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Expected for months, deal took Weekes
By DAMIAN CRISTODERO
© St. Petersburg Times, published June 24, 2000
CALGARY -- So here's the deal.
You knew there would be one. You don't put two top-10 draft picks in front of Lightning general manager Rick Dudley and expect him to sit tight.
All indications were Friday night that Tampa Bay traded the No. 5 pick in today's draft at the Canadian Airlines Saddledome to the Islanders for 25-year-old goaltender Kevin Weekes and a defenseman.
There was no indication who the defenseman was, but considering Dudley's desire for big, strong, young body-crashers, it could be Eric Cairns, 26, who is 6 feet 6, 230 pounds, had 196 penalty minutes last season and broke Reid Simpson's jaw in a fight; 6-9, 255-pound Zdeno Chara, 23; 6-3, 195-pound Eric Brewer, 21, whom the Lightning almost drafted in 1997, or a prospect.
The deal allows the Lightning to address two major needs and retain in today's draft the No. 8 pick, which it acquired last year from the Rangers.
It also allows the Islanders to keep the No. 1 pick and use it on Boston University goaltender Rick DiPietro, who one day, with Roberto Luongo, may give New York one of the NHL's most dynamic, young goaltending combinations.
Dudley declined to comment specifically on the trade but did say, "We're going to address a couple of needs with one move and still get the player we covet in the draft."
The trade also sets up an interesting dynamic for the rest of the summer. It has been thought that Dudley wanted an older, more experienced goaltender to mentor Dan Cloutier. The most-mentioned name has been Ron Tugnutt, 32, who carried Pittsburgh to the Eastern Conference final and is a potential unrestricted free agent.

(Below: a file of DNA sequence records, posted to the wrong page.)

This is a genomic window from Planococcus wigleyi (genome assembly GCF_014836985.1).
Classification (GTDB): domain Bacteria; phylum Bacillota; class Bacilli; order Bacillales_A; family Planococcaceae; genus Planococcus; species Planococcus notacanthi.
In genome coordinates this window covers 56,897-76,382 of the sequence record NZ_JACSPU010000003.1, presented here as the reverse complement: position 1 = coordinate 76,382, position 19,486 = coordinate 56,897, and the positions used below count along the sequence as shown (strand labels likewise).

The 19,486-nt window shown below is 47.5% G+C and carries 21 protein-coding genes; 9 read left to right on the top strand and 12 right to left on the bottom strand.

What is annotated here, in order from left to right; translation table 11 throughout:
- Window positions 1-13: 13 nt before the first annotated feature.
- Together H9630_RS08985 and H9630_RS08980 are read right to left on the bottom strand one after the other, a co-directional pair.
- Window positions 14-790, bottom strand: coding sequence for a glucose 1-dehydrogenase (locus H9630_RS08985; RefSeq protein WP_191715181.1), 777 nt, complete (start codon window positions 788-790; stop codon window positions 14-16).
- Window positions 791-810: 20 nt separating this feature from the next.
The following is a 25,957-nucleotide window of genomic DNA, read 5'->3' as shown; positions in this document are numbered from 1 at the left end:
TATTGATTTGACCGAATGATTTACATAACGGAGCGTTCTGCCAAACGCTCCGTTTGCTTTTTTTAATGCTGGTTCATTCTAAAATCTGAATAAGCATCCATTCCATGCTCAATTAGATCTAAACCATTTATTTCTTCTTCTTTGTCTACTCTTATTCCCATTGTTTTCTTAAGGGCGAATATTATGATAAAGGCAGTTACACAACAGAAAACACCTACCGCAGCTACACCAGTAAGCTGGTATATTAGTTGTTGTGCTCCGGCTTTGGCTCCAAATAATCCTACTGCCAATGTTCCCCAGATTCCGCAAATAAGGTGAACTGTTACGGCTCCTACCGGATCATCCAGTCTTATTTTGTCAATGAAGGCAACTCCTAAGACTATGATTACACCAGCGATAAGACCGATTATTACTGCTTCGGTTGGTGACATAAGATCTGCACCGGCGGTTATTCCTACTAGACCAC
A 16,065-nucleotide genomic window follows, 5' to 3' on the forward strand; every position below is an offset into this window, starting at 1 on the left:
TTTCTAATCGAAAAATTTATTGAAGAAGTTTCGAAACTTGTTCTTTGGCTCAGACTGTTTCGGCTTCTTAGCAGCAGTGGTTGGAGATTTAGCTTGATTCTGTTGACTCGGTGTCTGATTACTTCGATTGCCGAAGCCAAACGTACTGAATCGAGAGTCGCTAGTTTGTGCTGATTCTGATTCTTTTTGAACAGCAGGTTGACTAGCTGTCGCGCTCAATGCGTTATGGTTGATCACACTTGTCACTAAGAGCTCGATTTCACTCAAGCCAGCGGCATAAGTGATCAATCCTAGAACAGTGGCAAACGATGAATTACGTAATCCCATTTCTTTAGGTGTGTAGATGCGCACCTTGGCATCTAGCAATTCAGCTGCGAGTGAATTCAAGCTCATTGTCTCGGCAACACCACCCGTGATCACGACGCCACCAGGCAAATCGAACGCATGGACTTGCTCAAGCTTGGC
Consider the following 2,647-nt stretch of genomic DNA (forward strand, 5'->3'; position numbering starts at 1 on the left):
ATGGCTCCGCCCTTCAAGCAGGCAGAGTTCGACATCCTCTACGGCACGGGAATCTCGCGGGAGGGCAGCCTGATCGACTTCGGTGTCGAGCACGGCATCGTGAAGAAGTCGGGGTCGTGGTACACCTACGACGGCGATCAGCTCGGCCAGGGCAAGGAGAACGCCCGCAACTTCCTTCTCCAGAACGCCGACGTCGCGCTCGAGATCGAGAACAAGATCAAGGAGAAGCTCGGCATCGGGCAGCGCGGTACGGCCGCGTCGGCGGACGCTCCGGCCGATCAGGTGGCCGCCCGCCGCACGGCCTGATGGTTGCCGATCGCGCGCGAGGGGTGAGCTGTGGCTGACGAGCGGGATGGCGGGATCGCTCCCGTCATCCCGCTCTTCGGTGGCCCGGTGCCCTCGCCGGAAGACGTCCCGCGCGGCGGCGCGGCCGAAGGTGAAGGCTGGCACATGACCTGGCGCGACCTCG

That possibility apparently is dead.
One that has been jolted to life is the pursuit of a scoring forward. Dudley can do that via free agency, or he can swing a trade using a bulging stable of good, young defensemen as bait.
That is more Dudley's M.O.
He broke all the rules last year when he traded the draft's No. 1 pick in a transaction that, in addition to the No. 8 pick, brought Cloutier from the Rangers.
"I enjoy it," Dudley said of the wheeling and dealing that surrounds the draft. "You get to have fun when people get into a feeding frenzy. If a deal is good for your team and it's finally coming to fruition after, sometimes, months, it's a rush. It's my rush. I don't play, I don't coach, but I can get my adrenaline up."
His adrenaline will be pulsing if he gets Weekes, who has been a favorite of Lightning coach Steve Ludzik since the 1998-99 season, when Weekes, then a Panthers prospect, played for the IHL's Detroit Vipers with Ludzik behind the bench. Weekes was 19-5-7 with league highs of four shutouts and a 2.07 goals-against average.
He was 16-27-8 with a .901 save percentage in 56 games last season with the Canucks and Islanders. He was 10-20-4 in 36 games with New York and is considered to have a huge upside.
The rest of the draft for the Lightning will be gravy. Even without the No. 5 pick, Tampa Bay has 14 picks in the nine-round event, including five in the seventh round.
And there are plenty of big bodies, any of which could fall to No. 8.
There is 6-5, 215-pound Nikita Alexeev, a right wing for the Ontario Hockey League's Erie Otters. There is 6-21/2, 217-pound Boston College defenseman Brooks Orpik and 6-2, 198-pound Scott Hartnell, a right wing for Prince Albert of the Western Hockey League.
As for Europeans, 6-3, 211-pound Russian left wing Alexei Smirnov and 6-3, 185-pound Russian center Mikhail Yakubov fit Dudley's parameters nicely at No. 8.
"All kinds of teams want our picks," Dudley said.
The Islanders apparently got one.
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